3.  Lots of people get confused because it rarely seems like the critic and the soft-hearted teammate are on the same page.

4.  The moderate manager in the group (Randy) is usually the tie-breaker and holds the greatest power.  The moderate is like the swing vote at the Supreme Court, often analyzed and looked upon to validate the polar opposites present in the critic and the soft-hearted teammate. 

5.  Every breakout session needs a good facilitator (Seacrest).  They don't have to be good at anything else, they just need to keep things moving.  Dance, monkey, dance...

6.  Professional Coaching is tough to get your arms around and measure.  Dolly Parton working with all the candidates is the equivalent of a professional coach.  She said all the candidates had great potential.  If they all are great, how do you know who is expendable in a forced choice situation?  PS, I saw Dolly driving through a Nashville Jack-in-the-Box about a year and a half ago.  Weird sighting...

7.  Some employees don't take feedback well, some do, and some are going to react the same way no matter what you do - I love it when contestants start shaking their head "no" when Simon gives negative feedback.  I've had that happen to me, and it's obvious it's not going to go well.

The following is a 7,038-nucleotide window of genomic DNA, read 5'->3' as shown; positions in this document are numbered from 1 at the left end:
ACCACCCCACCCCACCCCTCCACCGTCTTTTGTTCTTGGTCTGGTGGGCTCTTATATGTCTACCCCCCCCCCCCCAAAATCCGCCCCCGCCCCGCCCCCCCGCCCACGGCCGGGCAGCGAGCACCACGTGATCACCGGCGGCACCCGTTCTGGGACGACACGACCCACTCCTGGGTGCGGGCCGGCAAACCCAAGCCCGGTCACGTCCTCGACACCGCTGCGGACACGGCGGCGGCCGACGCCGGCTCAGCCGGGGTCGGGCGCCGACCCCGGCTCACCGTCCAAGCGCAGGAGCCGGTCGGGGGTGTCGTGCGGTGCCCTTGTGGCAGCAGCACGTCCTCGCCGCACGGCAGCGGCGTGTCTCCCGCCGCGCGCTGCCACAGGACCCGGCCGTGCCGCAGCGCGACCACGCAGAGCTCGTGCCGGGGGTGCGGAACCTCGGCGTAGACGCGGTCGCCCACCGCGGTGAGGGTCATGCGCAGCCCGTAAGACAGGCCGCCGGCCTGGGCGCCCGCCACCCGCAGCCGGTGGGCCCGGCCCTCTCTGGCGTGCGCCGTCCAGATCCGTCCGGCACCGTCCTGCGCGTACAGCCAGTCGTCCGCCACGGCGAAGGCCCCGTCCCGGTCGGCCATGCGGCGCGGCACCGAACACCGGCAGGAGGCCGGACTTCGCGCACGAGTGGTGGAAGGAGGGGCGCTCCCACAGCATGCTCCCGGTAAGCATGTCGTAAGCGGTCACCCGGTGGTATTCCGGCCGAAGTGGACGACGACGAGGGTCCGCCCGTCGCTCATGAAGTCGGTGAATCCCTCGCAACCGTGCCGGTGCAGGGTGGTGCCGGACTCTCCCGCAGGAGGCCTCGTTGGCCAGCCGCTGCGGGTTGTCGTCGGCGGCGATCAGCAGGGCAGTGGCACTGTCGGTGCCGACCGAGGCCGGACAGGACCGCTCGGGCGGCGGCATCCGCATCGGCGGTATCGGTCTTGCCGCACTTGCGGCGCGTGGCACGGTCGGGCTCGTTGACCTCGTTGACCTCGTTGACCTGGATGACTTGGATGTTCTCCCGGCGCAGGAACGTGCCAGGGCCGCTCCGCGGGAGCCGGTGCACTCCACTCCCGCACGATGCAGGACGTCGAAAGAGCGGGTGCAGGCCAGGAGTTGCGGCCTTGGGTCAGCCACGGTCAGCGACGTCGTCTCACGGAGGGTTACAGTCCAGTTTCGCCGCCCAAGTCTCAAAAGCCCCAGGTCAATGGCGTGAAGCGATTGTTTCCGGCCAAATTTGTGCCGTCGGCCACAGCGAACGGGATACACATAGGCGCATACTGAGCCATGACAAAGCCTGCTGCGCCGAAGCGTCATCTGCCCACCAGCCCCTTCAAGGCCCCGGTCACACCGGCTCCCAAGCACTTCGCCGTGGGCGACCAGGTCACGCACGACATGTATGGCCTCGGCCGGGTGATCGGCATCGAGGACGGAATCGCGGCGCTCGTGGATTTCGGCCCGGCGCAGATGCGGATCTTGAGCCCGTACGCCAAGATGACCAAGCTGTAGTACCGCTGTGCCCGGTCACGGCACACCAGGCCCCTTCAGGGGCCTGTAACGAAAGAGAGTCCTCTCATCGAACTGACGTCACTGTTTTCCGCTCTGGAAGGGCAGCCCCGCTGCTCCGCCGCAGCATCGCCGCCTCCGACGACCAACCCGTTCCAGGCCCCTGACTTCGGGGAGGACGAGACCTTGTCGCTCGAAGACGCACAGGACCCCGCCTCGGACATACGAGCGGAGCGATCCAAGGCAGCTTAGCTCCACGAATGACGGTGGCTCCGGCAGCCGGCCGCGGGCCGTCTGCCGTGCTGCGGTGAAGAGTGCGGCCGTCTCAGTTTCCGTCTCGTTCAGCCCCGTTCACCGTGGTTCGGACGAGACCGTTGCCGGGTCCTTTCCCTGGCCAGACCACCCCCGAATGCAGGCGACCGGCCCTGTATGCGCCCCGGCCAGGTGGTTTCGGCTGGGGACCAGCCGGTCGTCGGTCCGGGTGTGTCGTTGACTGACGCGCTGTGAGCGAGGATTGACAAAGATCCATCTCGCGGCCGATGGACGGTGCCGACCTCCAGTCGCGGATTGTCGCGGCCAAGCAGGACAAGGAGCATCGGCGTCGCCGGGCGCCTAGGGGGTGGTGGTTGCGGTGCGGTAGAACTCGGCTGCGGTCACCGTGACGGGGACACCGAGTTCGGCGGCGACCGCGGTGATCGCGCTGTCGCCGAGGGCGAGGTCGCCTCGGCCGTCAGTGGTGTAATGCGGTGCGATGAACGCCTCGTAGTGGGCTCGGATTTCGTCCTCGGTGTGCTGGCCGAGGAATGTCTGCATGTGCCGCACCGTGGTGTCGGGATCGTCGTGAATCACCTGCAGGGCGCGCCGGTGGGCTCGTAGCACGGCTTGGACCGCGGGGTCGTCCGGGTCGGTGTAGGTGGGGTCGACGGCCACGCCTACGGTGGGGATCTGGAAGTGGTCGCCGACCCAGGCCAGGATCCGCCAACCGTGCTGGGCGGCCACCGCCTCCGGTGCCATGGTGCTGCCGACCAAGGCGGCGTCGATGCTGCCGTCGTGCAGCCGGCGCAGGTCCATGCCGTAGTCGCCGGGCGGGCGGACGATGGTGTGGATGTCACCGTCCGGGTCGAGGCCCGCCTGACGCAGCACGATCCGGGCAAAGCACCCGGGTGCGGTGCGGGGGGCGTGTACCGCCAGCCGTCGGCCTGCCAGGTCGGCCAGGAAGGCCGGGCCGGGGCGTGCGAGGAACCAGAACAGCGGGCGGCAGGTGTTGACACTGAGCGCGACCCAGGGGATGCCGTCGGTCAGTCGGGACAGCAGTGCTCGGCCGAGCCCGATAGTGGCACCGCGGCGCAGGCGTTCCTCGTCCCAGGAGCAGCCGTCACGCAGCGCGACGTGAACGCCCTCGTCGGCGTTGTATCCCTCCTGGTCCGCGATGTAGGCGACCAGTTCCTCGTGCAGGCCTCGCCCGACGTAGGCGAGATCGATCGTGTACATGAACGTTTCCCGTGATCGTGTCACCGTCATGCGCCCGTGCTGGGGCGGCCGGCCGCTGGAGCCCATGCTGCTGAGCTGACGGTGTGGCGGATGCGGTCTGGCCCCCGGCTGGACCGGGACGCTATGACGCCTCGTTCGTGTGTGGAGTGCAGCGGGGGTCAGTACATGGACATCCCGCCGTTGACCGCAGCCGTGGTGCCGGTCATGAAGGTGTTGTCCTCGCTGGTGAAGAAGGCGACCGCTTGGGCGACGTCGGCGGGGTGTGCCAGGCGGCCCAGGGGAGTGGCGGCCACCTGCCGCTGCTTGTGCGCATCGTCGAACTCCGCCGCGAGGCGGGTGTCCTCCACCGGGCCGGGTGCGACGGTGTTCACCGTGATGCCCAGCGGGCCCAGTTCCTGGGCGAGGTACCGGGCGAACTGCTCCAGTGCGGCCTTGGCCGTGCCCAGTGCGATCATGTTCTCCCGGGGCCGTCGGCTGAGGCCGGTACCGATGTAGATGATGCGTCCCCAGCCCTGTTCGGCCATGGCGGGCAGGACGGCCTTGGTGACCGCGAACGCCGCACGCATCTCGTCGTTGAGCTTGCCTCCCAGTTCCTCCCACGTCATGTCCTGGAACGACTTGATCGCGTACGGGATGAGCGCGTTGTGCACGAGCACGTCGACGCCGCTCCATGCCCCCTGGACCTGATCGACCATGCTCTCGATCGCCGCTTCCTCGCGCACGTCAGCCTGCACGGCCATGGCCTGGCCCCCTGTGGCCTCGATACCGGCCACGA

8. Programs have a shelf life, then they start to die.  You can almost feel like the inevitable slide is going to escalate very soon watching Idol.  Just like in your company, got to keep it fresh.  Can a prison-based Idol be far behind?

9.  You get 10 candidates together for anything, and some of them are going to look like they are L.A.M.E.   Just the way it works once you see the best talent.  Doesn't mean the others aren't servicable, you just don't want to settle once you've had time to compare...